Thursday, July 31, 2014

Landslide engulfs Malin village

The news is all around about the massive landslide that occurred in Malin village on 30 July, located in northwest part of Pune district, Maharashtra. It was triggered by torrential rains, where around 150 people are still trapped and missing in those slushy debris, and 31 now being reported dead. The rescue work is being hampered by the continuous downpour in that region. I hope rescue workers are able to pull out survivors, as now it is race against time. Really heart moving images from the disaster site on the news channels.   

Village lady lamenting over the loss of her dear ones and the house that has been totally devastated . (Photo source:
Landslide debri that swept over the village burying 40 houses. (Photo source:
Location of the village - Malin from Google Earth.

The landslide hit the village in the night when the locals where asleep. It seems it took hours to raise the alarm when a local bus driver alerted officials on discovering that Malin and the road leading to it were no longer to be seen - (source BBC). From the images and videos online it looks to me that they contain loose soil, weathered basalt rock fragments, vegetative matter (trees,plants, etc), water and air; which have formed a mixture of slurry that moved down slope. That gives little or no time to escape, indicating that the speed of the slide would have been really fast. Such kind of debris flows are common after a sustained period of intense rainfall, which is supported by the Met department data of 152 mm rainfall that occurred in the past 48 hrs. Apart from the intensity of rain - inherent nature of the slope forming weak or low strength rock/soil, highly weathered rock material and presence of some rock structures (joints and fractures), slope parallel cracks, interface between rock and overlying weathered rock/soil, etc. are one of the reasons for the slope failure uphill. The landslide can also be attributed to different reasons like the role of development (like ground leveling, road construction) and deforestation up-slope, excessive grazing and annual wild fires that make the slope more prone to landslide during heavy rains.

Cattle tracks along slopes while grazing also destabilize the slope during monsoons. (Photo credit: R. Thomas)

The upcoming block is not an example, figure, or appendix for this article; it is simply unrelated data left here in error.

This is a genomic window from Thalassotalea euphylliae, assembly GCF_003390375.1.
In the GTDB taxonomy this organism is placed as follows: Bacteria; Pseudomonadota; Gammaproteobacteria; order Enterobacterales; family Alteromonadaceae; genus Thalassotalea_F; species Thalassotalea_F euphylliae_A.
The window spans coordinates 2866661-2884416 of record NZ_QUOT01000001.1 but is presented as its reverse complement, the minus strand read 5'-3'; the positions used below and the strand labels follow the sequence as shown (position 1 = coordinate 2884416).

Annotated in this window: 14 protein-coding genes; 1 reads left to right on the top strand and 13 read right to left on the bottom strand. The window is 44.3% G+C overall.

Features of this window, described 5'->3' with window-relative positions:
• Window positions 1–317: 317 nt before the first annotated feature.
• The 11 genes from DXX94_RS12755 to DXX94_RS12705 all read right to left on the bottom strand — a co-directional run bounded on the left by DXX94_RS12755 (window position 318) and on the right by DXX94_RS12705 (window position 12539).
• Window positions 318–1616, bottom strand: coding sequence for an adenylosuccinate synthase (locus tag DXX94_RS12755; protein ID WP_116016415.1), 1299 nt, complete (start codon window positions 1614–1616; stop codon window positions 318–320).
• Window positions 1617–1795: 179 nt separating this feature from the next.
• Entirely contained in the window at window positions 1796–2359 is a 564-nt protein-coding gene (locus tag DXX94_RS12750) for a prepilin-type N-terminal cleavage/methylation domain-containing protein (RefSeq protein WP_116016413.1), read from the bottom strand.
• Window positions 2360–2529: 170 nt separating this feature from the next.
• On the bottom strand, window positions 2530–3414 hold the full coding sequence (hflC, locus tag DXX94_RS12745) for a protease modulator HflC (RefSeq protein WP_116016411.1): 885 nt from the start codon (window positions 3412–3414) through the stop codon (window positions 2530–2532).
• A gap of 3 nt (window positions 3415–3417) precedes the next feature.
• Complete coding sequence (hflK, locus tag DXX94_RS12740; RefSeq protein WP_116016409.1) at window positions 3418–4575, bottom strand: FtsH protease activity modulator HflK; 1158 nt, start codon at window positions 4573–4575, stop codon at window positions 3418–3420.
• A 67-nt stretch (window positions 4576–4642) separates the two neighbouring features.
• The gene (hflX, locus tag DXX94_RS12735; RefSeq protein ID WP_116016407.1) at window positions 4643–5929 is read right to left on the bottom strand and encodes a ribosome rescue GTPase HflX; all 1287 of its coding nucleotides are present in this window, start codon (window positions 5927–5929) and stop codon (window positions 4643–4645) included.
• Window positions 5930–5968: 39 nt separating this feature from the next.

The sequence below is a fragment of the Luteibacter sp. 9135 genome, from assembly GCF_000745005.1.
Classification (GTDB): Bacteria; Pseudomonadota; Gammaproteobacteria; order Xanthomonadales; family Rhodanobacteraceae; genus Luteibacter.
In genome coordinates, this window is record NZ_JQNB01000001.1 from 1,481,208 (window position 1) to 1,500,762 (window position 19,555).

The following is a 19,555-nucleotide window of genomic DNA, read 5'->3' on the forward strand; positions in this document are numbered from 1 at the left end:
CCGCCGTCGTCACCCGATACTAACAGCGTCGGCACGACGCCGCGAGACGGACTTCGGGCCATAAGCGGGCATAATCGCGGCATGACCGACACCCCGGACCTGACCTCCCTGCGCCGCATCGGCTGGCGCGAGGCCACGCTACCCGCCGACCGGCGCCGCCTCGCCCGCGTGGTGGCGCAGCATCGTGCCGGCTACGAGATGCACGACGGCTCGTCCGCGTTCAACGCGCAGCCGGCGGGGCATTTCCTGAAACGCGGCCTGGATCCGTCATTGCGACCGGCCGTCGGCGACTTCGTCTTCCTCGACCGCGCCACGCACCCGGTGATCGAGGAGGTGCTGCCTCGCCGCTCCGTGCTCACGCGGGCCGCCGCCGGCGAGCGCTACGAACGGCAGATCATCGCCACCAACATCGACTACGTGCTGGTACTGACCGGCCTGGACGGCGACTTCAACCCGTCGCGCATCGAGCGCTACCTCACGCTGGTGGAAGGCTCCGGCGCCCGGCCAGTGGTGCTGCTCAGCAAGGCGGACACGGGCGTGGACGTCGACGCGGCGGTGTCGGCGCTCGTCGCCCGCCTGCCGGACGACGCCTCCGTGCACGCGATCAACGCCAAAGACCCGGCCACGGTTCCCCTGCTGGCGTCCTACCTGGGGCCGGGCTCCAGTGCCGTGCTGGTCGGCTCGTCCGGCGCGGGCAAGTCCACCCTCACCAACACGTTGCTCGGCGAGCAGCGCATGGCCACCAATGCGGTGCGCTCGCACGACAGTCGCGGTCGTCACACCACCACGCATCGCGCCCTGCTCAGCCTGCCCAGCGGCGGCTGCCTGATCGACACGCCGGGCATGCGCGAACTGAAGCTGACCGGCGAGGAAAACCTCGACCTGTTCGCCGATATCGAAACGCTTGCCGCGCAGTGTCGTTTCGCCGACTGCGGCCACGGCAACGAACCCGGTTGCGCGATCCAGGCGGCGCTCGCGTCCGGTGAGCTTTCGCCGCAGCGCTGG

Areas that are especially close to the edge of the Western Ghats escarpment are more vulnerable to landslides. Though landslide occurrence is very common during the monsoon along the western ghats of Maharashtra, this occurrence surely highlights the unpreparedness or plans that are required especially for vulnerable communities located along the slopes. Areas prone to landslide occurring along roads that snake through the western ghats are in many places secured by retro-fitting with rock-bolts and geonets. But, what about those villages that are nestled in the valleys of the western ghat escarpments??

A blog article on AGU by Dr. Dave Petley, highlights the use of NASA TRMM landslide warning tool in forecasting potential areas of landslide. The tool - Tropical Rainfall Measuring Mission provides an accurate estimates of the rainfall over the strong-monsoon areas. This information is fed into atmospheric and oceanic models to help in delineating likely places for landslides. In the article, he also points out a geomorphic feature - 'topographic hollow' above the village as a likely feature for concentrating intense rainfall during overland and soil flow, resulting in increase pore water pressure in the soil and later breaking as a debris flow that engulfed the village. 

TRMM data for the Malin landslide, accessed 31st July, the orange colour indicating likely places for landslide.

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